Daily News Headlines: 22 April 2020

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Coronavirus: Community deaths increase
The number of coronavirus-related deaths in care homes more than quadrupled from 217 to 1,043 in the space of a week, according to latest figures. The weekly ONS figures also show the proportion of coronavirus deaths outside hospitals rose to 16 per cent, with 83.9 per cent (8,673 deaths) occurring in hospitals. LGA Community Wellbeing Board Chairman Cllr Ian Hudspeth said the figures highlighted the “severe challenge” being faced in care homes and other community settings. He added: “Every death from this virus is a tragedy. We must take every possible step to protect our elderly and most vulnerable and those who work with them from this disease. Council social care staff and care homes need urgent access to reliable and ongoing supplies of quality PPE, increased rapid and comprehensive testing and greater support with staffing and other equipment, on an equal footing with the NHS.” Cllr Hudspeth was also interviewed about the LGA’s response live on the BBC News channel.
ITV Online, FT p3, Metro p1, Mirror p6, Sky News Online, Times Online, Guardian Online, Sun Online

Coronavirus: Fly-tipping increases during lockdown
Fly-tipping incidents have soared since the start of the coronavirus lockdown, according to an app created to combat the illegal dumping of rubbish. Businessman Martin Montague says his ClearWaste app is being updated daily with hundreds of photographs from across the UK. The app allows those who find fly-tip sites to take and upload photos, which his staff pass on to the relevant council. The LGA’s environment spokesman Cllr David Renard said: "Alongside government, the LGA is looking at exploring ways in which, on a limited basis, recycling centres can be reopened, but until such times as announcements are made we must insist that people keep their waste on household premises."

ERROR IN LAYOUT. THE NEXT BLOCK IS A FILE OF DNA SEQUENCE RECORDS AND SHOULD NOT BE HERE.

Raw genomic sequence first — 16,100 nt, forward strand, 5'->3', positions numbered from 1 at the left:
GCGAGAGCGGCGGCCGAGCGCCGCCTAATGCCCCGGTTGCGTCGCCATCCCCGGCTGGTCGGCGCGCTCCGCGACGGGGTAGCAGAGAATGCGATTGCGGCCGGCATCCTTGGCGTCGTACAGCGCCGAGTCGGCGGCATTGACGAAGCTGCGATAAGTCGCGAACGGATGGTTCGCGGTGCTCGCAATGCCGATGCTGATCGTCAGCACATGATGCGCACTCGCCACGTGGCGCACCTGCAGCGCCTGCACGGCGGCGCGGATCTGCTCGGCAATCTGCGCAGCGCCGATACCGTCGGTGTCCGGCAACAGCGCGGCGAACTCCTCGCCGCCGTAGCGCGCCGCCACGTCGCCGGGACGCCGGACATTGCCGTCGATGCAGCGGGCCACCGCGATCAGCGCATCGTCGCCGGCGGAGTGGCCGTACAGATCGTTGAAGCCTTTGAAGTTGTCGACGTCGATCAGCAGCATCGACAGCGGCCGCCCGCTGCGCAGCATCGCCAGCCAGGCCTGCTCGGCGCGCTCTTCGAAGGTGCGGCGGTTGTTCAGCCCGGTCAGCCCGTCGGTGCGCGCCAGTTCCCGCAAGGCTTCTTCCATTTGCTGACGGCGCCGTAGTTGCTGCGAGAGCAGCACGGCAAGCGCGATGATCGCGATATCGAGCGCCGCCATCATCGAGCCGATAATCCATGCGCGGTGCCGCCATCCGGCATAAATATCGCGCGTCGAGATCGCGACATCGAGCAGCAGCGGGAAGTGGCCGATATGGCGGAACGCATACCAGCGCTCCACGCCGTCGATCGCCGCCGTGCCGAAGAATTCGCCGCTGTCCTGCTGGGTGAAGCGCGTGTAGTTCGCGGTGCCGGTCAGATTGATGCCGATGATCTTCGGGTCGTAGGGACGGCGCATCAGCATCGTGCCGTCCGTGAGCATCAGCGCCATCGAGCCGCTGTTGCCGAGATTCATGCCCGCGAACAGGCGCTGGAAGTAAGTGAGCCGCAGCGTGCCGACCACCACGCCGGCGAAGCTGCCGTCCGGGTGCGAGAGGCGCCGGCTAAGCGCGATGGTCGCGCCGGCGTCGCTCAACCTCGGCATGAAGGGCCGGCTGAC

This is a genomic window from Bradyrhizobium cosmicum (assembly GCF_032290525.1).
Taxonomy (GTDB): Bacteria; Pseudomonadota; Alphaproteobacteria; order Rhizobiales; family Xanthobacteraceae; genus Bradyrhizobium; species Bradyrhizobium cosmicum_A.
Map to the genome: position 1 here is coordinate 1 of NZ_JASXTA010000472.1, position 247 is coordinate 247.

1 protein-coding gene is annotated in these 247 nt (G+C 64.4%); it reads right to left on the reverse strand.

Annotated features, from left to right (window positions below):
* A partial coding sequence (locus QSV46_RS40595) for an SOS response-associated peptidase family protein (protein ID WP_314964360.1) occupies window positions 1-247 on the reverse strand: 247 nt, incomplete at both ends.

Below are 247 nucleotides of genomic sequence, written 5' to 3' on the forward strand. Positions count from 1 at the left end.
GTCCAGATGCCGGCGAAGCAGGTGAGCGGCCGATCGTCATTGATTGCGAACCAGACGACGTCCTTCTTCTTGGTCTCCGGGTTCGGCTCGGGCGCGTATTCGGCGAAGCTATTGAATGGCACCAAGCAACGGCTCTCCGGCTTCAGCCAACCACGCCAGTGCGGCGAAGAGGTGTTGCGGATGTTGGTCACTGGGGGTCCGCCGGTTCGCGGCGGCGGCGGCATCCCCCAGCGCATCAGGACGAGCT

Sky News Online

Coronavirus: PPE shortages
There have been more than 8,000 offers of help from UK companies to provide PPE for frontline workers and the Government was now working with 159 UK manufacturers, the Health and Social Care Secretary has announced. Matt Hancock also told the daily Downing Street press briefing that the UK was in "direct talks" with companies abroad to buy items, especially in China. Meanwhile a delayed plane carrying PPE from Turkey has landed at RAF Brize Norton in Oxfordshire. It comes as the UK recorded another 823 coronavirus hospital deaths, taking the total number to 17,337.
BBC Online, all papers

Coronavirus: Only a quarter of care workers being tested
Only a quarter of care workers eligible for coronavirus tests have managed to access them, according to data by the National Care Forum. By the end of this week, all 30,000 care providers should have been contacted to identify workers eligible for testing. There are currently nine drive-in test centres across England, with plans to expand this to 17 in the next few weeks.
Sky News Online

Coronavirus: Over-60s at risk too, say scientists
UK guidance for people aged 70 and over to self-isolate is leaving people aged 60 to 69 at increased risk from coronavirus, say scientists. The Centre for Evidence-Based Medicine at Oxford University said the death rate among people in their 70s is 8 per cent, and the rate among those in their 60s is 3.6 per cent, which the scientists said was “still substantial”. They recommend the 7.3 million people in their 60s in the UK should be more careful about physical distancing and personal hygiene.
Guardian, Mail

Coronavirus: UK universities developing vaccine
Human trials for a vaccine developed by the University of Oxford would begin on Thursday, Health and Social Care Secretary Matt Hancock has said. Mr Hancock told the daily Downing Street press briefing that "the best way to defeat coronavirus" was through a vaccine and that two leading vaccine developments at UK universities would receive a total of £42.5 million to support their clinical trials.